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Institute of Dentistry - Faculty of Medicine and Dentistry

Professor Helen Liversidge, PhD (London), MSc (London), BChD (Stellenbosch, South Africa)


Professor of Dental Anthropology

Telephone: +44 (0) 20 7882 8649
Room Number: Office 15, Floor 4, Institute of Dentistry


Helen Liversidge qualified in dentistry from Stellenbosch, South Africa. She worked in NHS and private general dental practice whilst at the same time completing an MSc (Mineralised Tissue Biology) and PhD (Human Tooth development in an archaeological population of known age) at University College London studying with Professors Alan Boyde and Christopher Dean (respectively).  She joined Child Oral Health in the Dental Institute, Barts and The London, Queen Mary’s School of Medicine and Dentistry in 1985.  Helen teaches undergraduate and postgraduate dental students in clinical paediatric dentistry and has supervised numerous postgraduate research projects, PhD’s and joint supervision with Universities in Dunedin, New Zealand and Niarobi, Kenya.  Most of these students have presented at national/international meetings and have published their results.

Her research area and most important publications relate to tooth formation and estimating age from developing teeth. The need for research with impact was highlighted by the 2004 tsunami when forensic odontologists lacked an evidence base comparison of methods and a new atlas to estimate age  The new London Atlas of tooth development and eruption is free. An app has been developed and can be accessed here

Watch the Age Estimation - how to use the Atlas of Tooth Development here.

She organises the London Oral Biology Group which meet several times a year for research meeting and attracts scientists with interests in dental anatomy, physiology, zoology and palaeontology.

Centre: Oral Bioengineering


Clinical paediatric dentistry to 3rd, 4th and 5th year undergraduate students and dental therapy students.

Clinical skills to 2nd year undergraduate students

Tooth morphology, enamel, tooth formation and eruption lectures

Postgraduate teaching seminar


Research Interests:

The Atlas of tooth development and eruption was one of the Dental Institute Case studies for the 2014 REF. It was developed after the 2004 tsunami to help forensic odontologists estimate age. It is translated into 20 languages and is now routinely used in disaster victim identification teams around the world.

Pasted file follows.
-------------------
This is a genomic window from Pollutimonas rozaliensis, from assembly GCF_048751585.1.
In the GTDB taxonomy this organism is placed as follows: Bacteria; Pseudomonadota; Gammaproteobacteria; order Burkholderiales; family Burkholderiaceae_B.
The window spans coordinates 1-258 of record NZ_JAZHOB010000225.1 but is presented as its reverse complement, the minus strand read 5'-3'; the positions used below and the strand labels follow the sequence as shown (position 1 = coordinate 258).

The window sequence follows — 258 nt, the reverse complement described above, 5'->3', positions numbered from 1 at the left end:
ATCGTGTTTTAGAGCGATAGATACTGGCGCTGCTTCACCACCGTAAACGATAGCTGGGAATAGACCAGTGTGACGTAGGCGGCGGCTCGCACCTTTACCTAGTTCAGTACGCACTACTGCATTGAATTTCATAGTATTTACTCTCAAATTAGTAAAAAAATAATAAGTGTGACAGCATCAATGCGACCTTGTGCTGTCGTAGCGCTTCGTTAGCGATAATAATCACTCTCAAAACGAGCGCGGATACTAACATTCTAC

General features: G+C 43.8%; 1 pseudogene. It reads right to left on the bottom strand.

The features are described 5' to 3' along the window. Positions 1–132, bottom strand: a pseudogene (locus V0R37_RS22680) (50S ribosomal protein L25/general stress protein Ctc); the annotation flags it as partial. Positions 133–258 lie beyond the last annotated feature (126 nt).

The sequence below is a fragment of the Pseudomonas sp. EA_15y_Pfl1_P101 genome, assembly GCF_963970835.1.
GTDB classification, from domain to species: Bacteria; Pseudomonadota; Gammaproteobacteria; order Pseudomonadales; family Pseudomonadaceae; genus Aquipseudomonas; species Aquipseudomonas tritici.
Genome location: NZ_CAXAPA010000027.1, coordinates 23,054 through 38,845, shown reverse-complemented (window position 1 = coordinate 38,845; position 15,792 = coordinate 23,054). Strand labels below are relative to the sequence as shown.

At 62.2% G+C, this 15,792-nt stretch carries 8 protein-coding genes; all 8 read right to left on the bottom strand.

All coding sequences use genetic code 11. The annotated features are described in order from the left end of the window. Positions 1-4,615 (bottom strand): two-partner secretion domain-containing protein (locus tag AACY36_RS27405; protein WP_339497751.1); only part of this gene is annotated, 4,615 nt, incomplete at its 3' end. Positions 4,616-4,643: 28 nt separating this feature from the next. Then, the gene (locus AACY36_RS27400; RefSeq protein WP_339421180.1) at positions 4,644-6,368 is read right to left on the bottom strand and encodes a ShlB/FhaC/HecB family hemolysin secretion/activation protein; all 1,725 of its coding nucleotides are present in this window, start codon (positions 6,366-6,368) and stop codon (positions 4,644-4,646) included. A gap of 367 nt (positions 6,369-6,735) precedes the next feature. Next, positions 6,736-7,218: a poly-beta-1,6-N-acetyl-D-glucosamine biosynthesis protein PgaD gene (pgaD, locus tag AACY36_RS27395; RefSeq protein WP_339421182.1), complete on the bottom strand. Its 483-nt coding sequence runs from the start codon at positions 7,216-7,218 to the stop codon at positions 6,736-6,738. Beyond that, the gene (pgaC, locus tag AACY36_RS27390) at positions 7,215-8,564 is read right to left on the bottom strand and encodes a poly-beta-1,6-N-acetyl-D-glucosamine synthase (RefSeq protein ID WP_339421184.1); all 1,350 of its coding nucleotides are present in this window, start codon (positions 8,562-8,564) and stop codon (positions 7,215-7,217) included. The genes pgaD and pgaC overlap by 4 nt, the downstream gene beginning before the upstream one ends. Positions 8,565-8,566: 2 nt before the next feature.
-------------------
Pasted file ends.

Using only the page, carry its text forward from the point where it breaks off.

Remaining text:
International collaborations assessing dental maturation in world groups include colleagues in USA, Canada, Europe, West East and South Africa, Malaysia, Japan, Australia and New Zealand. This project uses archived dental radiographs and findings show that all groups show considerable age variation in the timing of tooth development and differences between groups are small.

PhD student projects include the Atlas of tooth development and eruption, tooth formation in Sudanese groups and age estimation using cervical vertebral maturation. More than twenty Masters research projects supervised include radiographic studies of tooth development, tooth eruption, accuracy of age estimation methods and predicting hypodontia. A number of prize winning undergraduate research projects include topics such as developing teeth around birth, root resorption to estimate age and caries diagnosis from radiographs.


  1. Brief communication: the London atlas of human tooth development and eruption. 2010. SJ AlQahtani, MP Hector, HM Liversidge. American Journal of Physical Anthropology 142 (3), 481-490. 
  2. Accuracy of dental age estimation charts: Schour and Massler, Ubelaker and the London Atlas. SJ AlQahtani, MP Hector, HM Liversidge. American journal of physical anthropology 154 (1), 70-78 
  3. Bias and accuracy of age estimation using developing teeth in 946 children. HM Liversidge, BH Smith, M Maber. American journal of physical anthropology 143 (4), 545-554.  Liversidge HM. 2015. Controversies in dental age estimation. Annals of Human Biology 42:395-404.
  4. Skeletal maturity of the hand in an East African group from Sudan. F Elamin, N Abdelazeem, A Elamin, D Saif, HM Liversidge. American Journal of Physical Anthropology 2017 
  5. The growth pattern of Neanderthals, reconstructed from a juvenile skeleton from El Sidrón (Spain). 2017.  A Rosas, L Ríos, A Estalrrich, H Liversidge, A García-Tabernero et al. Science 357 (6357), 1282-1287. 

All publications: 

Full list on